Wednesday, October 21, 2015

Navigating Standardized Tests: Helping your kiddo thrive

In my last post I lamented my woes of administering standardized tests to my students.  Some of you may have thought, “Well, I took the Iowa Assessments back in the day, and I survived…”  And that is true.  I too, took the Iowa Test of Basic Skills way back -old school- back- in the day.  But there is a difference now.  The difference is this: NCLB.

School districts are now required to supply scores, from a specific number of tests to their state’s Department of Education.  The state DOE requires this by assertion of NCLB.

So, back when you and I took THE Big Test, that was it. Done til next year. (Whew, I made it!)  Not now.  Oh, no. Far from it.

Students are required to take many tests.  These tests are above and beyond the weekly spelling tests or end of unit tests in math, reading, social studies, and science. Or the weekly progress monitoring (a test) of reading skills required by the Iowa Core. In my school district, students completed a battery of tests over the school year.

ü  NWEA Assessments were given 3 times a year.  One for math and one for reading. The tests, Measures of Academic Progress, although high-stakes, are not considered “standardized” because as the student ‘clicked’ his/her multiple choice answer on the computer, the program generated its next question for that particular student. The next question would be easier if the answer was incorrect and harder if the answer was correct.  Each session of this test took 60-90 minutes to complete.

ü  Iowa Assessments are given yearly, starting in first grade.  This test is a Standardized Test.  Which means that all kids, no matter what their background, get the exact same test.  (My first grade students always failed the vocabulary word ‘auditorium’… I often wondered how the kids whose schools had auds fared on this question.)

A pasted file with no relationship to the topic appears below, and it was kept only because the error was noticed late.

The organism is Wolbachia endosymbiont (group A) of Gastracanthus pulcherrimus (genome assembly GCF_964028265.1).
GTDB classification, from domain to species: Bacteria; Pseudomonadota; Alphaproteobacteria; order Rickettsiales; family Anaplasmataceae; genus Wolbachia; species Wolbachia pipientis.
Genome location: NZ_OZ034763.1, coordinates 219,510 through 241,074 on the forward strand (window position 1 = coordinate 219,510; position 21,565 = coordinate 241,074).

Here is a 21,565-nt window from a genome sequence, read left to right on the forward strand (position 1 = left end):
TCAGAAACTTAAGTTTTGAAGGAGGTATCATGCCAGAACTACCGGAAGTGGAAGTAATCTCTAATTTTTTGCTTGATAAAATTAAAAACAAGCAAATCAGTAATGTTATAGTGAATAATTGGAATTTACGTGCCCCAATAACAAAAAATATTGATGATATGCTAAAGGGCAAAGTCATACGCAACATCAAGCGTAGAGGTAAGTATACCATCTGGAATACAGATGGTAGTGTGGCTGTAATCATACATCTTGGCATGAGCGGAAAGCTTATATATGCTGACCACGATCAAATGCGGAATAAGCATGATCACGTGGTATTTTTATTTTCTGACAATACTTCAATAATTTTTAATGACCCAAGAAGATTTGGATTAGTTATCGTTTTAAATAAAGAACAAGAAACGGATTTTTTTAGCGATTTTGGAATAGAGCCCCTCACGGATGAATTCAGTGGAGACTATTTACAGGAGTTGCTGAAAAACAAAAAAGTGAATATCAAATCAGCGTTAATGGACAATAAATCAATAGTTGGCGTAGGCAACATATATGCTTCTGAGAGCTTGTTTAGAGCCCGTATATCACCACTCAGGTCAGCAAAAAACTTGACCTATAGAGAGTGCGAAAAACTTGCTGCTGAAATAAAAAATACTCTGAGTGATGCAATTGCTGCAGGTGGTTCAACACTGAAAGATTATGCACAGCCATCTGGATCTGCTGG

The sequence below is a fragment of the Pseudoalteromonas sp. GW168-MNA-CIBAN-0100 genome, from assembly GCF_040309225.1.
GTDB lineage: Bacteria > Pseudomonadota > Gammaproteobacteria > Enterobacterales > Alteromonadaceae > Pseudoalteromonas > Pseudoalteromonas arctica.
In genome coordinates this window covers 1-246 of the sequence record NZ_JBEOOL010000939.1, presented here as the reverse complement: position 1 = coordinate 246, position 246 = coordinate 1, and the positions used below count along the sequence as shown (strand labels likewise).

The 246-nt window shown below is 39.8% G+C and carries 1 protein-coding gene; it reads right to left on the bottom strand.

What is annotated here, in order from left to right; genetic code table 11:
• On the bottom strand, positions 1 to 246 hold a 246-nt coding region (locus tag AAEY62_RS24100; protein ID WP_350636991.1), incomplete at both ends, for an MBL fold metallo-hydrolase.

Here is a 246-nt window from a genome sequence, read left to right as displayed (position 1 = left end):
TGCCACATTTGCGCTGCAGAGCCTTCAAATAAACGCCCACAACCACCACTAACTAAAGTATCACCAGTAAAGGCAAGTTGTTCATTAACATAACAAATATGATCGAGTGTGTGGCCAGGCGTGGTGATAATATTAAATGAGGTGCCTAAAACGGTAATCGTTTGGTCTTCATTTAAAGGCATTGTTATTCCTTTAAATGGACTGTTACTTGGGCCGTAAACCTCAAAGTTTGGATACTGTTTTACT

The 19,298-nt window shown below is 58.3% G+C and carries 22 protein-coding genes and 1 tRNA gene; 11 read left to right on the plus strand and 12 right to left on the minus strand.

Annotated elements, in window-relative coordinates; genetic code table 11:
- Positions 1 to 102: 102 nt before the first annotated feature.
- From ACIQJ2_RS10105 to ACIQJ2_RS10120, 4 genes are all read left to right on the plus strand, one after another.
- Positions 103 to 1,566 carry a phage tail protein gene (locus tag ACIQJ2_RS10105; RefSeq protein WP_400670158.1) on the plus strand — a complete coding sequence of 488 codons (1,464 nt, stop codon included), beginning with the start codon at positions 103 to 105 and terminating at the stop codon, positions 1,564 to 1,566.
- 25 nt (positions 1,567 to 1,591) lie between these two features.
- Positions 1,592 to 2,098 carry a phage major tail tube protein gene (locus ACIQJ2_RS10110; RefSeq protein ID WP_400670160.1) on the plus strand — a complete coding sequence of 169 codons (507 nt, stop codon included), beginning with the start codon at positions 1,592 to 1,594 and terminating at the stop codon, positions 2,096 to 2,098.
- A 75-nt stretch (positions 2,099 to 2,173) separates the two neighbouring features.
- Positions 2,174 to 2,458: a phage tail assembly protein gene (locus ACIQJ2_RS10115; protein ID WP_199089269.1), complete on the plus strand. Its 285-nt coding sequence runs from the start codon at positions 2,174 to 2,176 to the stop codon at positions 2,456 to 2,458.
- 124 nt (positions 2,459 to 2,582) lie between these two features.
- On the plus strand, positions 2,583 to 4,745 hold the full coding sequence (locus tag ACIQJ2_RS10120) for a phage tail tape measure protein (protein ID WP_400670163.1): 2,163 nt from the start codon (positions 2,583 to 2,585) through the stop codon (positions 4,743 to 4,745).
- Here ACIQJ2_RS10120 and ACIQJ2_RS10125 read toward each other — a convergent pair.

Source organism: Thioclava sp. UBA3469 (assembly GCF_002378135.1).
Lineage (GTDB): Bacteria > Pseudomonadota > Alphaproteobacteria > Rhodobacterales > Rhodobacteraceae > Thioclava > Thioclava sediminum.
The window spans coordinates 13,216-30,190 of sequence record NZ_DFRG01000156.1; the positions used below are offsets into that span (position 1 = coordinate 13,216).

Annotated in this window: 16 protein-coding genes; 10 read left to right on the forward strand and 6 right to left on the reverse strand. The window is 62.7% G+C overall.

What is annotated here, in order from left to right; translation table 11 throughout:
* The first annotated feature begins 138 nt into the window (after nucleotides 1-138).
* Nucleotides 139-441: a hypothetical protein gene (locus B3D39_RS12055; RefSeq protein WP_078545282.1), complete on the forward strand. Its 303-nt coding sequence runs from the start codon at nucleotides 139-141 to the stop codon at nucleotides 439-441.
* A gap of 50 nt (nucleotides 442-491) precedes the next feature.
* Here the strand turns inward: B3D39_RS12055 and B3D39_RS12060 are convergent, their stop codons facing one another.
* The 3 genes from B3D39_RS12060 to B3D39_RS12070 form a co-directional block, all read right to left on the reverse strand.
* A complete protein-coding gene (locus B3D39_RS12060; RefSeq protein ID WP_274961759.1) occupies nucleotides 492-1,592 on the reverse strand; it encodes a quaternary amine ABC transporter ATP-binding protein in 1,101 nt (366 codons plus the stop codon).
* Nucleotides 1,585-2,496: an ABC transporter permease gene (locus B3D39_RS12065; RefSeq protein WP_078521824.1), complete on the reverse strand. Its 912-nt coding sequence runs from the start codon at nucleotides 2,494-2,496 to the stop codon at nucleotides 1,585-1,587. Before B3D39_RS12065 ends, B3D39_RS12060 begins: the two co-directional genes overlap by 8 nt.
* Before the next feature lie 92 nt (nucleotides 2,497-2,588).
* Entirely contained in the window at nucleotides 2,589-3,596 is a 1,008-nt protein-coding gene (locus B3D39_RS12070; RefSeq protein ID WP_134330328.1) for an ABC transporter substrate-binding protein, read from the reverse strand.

ü  CogAt or Cognitive Abilities Test was given to selected grades annually.  Third grade (my grade) was one of them.  Reasoning and problem solving skills were assessed.  School districts often use this test to aide in gifted education placement.  Really? Waste.Of.Time.  Hashtag: letsmakethekidstotallyhateschool

So, it’s a pretty bleak outlook- no matter what school district you’re in.  What’s a parent to do?  Well, the options are slim.  You could homeschool your child.  Maybe they could go to private school. Or to a charter school. But it’s still not a guarantee that these institutions won’t or don’t over test their students, too. And that’s what this blog is all about- how to deal with over testing. So, here is my advice.  It comes from years of observing families who are not only successful in school, but who thrive.

1.    Talk TO your child. Have conversations. Ask him/her what they think about something.  Tell them what you think.  In this hustle bustle world we live in, it’s easy to get stuck in a habit of just telling your child what to do and where to go.  (I have found that some of my best conversations with my kids have been in the car.)

2.    Unplug.  I know, it’s hard.  But do it.  For half an hour, make your phone wait.  You have more important things to do. Make sure the kiddos are unplugged to, otherwise you’ll be having a convo with a little brick wall.

3.    Number 3 actually goes with 1 and 2. Read to your kids. Have them read to you.  In the car, standing at the kitchen counter making dinner, while you’re waiting in line or at another siblings practice.  Stay off the phone for a little while and teach your child how to have a back-and-forth conversation.

That’s it.  Three easy steps (in theory) but oh, so hard to practice. I promise: If you talk to your kids about what they’re doing and thinking, they WILL be less stressed about school assessments.  And you will too.  Know why?  Because you’ll realize what a cool person your kid is.  No test can measure that.

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